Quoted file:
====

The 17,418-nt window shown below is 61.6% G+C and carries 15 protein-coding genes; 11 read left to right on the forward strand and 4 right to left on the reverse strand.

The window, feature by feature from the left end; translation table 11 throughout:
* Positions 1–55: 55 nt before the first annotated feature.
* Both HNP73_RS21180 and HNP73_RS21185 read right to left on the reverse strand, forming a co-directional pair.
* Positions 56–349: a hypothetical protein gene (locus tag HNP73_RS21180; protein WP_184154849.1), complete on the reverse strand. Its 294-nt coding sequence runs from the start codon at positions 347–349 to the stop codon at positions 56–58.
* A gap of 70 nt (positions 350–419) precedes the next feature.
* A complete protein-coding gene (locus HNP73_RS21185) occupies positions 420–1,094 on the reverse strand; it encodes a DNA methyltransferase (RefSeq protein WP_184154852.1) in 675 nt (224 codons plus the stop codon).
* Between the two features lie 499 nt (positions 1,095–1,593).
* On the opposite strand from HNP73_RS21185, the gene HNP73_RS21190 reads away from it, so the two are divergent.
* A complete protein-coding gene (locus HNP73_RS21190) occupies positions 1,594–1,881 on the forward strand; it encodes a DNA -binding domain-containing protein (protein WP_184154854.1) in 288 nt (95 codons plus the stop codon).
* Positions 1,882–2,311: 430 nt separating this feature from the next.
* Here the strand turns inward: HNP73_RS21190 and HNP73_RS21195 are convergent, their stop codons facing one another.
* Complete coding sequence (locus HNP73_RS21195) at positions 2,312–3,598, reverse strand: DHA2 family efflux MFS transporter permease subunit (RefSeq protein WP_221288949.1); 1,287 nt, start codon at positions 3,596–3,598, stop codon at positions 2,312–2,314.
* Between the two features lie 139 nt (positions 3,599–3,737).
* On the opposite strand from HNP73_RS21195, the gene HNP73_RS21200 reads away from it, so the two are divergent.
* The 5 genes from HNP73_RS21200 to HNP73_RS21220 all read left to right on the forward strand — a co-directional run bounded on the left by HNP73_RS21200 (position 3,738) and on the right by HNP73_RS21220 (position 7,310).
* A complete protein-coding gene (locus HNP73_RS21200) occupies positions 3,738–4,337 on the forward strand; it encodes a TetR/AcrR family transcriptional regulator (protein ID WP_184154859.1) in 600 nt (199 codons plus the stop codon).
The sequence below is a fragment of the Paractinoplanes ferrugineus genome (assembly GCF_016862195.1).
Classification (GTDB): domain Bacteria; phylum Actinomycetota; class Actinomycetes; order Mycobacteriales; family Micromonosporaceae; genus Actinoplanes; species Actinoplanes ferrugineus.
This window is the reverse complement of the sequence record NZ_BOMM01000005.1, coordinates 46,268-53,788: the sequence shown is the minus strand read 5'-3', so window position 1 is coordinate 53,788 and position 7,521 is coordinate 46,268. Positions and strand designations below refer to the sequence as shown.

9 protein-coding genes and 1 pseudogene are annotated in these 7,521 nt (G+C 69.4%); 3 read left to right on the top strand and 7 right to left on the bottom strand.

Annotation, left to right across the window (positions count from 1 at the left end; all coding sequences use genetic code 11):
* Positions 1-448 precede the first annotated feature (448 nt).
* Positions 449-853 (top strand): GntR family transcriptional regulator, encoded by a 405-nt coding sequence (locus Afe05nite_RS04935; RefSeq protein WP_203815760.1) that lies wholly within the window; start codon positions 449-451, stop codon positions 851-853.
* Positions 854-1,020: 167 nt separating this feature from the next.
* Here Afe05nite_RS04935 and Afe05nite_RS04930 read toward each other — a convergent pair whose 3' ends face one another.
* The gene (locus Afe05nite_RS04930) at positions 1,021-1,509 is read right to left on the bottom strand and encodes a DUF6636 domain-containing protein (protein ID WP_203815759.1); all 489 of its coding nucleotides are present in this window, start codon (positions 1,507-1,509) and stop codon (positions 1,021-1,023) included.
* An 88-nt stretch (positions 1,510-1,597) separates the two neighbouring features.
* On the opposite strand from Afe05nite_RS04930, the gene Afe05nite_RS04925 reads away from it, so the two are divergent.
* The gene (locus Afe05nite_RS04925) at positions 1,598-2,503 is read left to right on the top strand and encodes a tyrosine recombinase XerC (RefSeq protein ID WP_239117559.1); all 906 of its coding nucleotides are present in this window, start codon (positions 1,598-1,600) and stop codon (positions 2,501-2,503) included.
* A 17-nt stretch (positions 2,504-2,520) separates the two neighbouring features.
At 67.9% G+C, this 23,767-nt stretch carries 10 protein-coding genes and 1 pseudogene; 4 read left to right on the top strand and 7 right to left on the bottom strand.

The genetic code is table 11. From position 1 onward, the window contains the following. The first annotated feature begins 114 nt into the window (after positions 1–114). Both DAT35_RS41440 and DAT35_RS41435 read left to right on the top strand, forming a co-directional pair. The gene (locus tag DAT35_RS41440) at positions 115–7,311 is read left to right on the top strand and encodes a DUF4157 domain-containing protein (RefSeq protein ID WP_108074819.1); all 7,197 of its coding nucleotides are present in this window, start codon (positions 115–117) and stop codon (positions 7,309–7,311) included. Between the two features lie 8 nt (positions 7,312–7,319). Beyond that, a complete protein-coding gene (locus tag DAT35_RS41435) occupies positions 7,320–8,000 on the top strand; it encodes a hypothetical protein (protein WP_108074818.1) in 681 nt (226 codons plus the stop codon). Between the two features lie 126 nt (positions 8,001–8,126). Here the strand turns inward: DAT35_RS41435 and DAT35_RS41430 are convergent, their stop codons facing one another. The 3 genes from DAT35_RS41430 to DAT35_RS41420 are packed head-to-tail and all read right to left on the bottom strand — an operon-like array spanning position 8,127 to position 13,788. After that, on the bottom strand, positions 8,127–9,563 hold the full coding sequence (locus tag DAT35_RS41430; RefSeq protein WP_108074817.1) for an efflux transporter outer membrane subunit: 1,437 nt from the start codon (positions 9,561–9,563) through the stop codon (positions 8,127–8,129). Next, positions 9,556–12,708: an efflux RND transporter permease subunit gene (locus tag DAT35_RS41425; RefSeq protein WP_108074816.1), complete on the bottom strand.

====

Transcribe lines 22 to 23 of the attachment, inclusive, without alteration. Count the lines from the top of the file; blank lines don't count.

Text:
Annotation, left to right across the window (positions count from 1 at the left end; all coding sequences use genetic code 11):
* Positions 1-448 precede the first annotated feature (448 nt).